Like fellow Nashville resident Taylor Swift, Joanne Thornton appears to have successfully pivoted.
Swift shifted from country to pop. Joanne Thornton helped her healthcare marketing and communications agency, ReviveHealth, adjust from helping hospitals with day-to-day marketing to focusing on COVID-19.
Now Thornton is taking over as CEO of ReviveHealth, which she cofounded in 2009. The company was acquired by Weber Shandwick in 2016; it now has offices in four cities and 140 employees.
PRWeek spoke with Thornton about the company’s experience during the pandemic, its challenges and successes and what she predicts for the company.
Are there Revive campaigns that you are particularly proud of?
The one that rises to the top this year is the work we have done for the Robert Wood Johnson Foundation and the Shift campaign, which is really focused on nurses. It’s a multifaceted campaign. There are podcasts. We are working on a season two docuseries. There is a full digital and social component.
Not only is it incredibly beautiful, the artwork and creative on it is just remarkable, but its intentionality of focusing on nurses and really providing insight to their real lives has been eye opening and meaningful.
How much has your work changed from pre-pandemic to now?
Of course, COVID has hit hospitals and health systems incredibly hard, particularly with the cancelation of elective surgeries and that sort of thing, so our work shifted in talking with them about how to get through that period and what it meant on the other side. We went from doing full marketing campaigns for brands and brand expressions to putting all of that on pause and focusing primarily on COVID.
What do you think will happen to those brands and brand expressions? Do you think your work for the next year or so will continue to focus on COVID?
No, I don’t think so. There will be some of it, for sure. I think we certainly felt like we were on the other side of it, and then the Delta surge came along. Our clients also recognize that there is value in the work that they are doing, particularly in marketing around their brands.
What we are experiencing now is a revisiting of what those marketing plans and campaigns are going to look like.
Can you give me an example of a revisiting of those marketing campaigns?
I really think the big focus is going to be on health and wellness, so from a hospital and health system’s perspective, how do you balance this awakening with people as a result of COVID with your specific service lines of getting people to focus on taking care of themselves? I think there is an interesting dynamic there.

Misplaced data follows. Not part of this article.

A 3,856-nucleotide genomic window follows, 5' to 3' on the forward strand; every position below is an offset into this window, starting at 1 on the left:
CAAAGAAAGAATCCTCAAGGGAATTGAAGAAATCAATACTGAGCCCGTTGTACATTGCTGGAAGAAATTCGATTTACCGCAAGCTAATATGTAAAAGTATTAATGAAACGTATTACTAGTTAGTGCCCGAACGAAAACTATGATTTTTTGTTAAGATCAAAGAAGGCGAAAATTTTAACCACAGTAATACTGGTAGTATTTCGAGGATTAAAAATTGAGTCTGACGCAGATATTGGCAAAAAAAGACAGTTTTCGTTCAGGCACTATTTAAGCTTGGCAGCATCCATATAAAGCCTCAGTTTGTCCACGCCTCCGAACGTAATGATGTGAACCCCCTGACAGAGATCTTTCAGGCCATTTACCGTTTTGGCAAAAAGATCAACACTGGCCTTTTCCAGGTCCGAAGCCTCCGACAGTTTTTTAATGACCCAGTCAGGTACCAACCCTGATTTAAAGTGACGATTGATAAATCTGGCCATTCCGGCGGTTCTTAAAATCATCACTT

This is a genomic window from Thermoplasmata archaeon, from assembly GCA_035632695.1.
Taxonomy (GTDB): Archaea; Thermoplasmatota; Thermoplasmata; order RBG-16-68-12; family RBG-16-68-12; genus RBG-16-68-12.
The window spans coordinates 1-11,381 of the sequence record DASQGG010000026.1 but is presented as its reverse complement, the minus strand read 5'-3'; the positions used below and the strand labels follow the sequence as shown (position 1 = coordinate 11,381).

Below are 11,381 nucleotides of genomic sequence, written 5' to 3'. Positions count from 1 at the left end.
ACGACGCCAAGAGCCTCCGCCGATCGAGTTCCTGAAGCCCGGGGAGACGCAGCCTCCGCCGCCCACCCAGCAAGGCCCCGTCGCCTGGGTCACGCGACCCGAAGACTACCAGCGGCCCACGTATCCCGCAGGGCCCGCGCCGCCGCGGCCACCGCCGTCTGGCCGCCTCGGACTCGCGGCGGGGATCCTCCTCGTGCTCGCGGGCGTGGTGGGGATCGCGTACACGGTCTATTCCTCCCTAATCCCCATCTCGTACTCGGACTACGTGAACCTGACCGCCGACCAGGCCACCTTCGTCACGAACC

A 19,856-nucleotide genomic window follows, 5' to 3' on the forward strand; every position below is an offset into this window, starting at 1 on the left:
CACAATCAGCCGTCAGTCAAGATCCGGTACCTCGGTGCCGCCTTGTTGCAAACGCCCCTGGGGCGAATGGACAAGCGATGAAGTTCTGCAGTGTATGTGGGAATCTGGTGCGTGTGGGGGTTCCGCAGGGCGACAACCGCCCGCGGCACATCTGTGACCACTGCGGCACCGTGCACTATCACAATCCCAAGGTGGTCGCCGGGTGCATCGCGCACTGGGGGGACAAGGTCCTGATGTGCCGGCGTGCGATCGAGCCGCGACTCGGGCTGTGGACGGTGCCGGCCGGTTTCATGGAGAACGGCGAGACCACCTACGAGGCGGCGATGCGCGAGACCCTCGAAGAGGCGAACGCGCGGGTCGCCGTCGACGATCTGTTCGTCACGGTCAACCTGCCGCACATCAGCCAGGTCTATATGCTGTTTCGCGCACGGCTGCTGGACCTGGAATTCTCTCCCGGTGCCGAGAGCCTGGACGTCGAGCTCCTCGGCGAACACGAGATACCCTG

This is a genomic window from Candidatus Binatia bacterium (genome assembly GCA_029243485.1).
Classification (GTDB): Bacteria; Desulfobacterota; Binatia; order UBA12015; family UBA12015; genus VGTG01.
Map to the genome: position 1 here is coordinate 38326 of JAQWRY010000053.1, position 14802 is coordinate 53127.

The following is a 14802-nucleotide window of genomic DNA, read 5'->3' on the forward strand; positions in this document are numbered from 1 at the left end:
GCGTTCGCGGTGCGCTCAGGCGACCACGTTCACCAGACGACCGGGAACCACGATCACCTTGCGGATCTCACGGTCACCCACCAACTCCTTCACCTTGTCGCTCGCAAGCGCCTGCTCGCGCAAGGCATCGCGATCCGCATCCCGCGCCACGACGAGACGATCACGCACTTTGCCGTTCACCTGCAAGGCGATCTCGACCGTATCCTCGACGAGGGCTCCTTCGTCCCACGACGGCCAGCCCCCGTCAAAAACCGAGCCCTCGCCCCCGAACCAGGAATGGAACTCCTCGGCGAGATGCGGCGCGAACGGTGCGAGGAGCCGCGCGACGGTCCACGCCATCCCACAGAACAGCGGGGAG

Do you think the focus in healthcare marketing is going to be on social media? Or what do you envision as far as mediums?
Healthcare has been behind other industries, particularly as it relates to digital, social, the use of data to segment and target their audiences.
COVID accelerated some of the progress that we were already seeing in healthcare, for example in telehealth, out of necessity.
Coming out on the other side of COVID, the acceleration that we have seen in the healthcare industry I hope would continue.
What are some of the goals you have now that you are CEO?
Number one is shepherding the evolution of our brand, to expand our footprint even further with companies who are leading the way in health. Number two, in this hybrid environment, it’s about making sure that what I think is an extraordinary culture and a best place to work translates to a hybrid environment.
The other thing I am really focused on is advancing our commitment to diversity, equity and inclusion. We have been very intentional about advancing DEI in every part of our business, recognizing that — it’s a little cliché to say, but it’s absolutely true – that this is a marathon and not a sprint and that the work in this space is never finished.
What do you see as the biggest challenges for your company?
For sure transitioning to the hybrid environment. It’s just different. We have done really well in it, but partially you feel like you did really well because everybody felt like this was temporary, but now that it’s going to be more of a permanent reality, we just have to make sure that we have the right attitudes in place, that we don’t actually all have to be in the same room to really collaborate well.
Recruitment and retaining our remarkable talent is absolutely going to be a challenge.
CNBC said that 55% of the workforce is looking for a new job. That’s pretty crazy. I don’t think there is a company that is going to be immune from that, so for me it’s focusing on how we keep our really great people and how do we make sure that Revive is a top employment brand and a best place to work.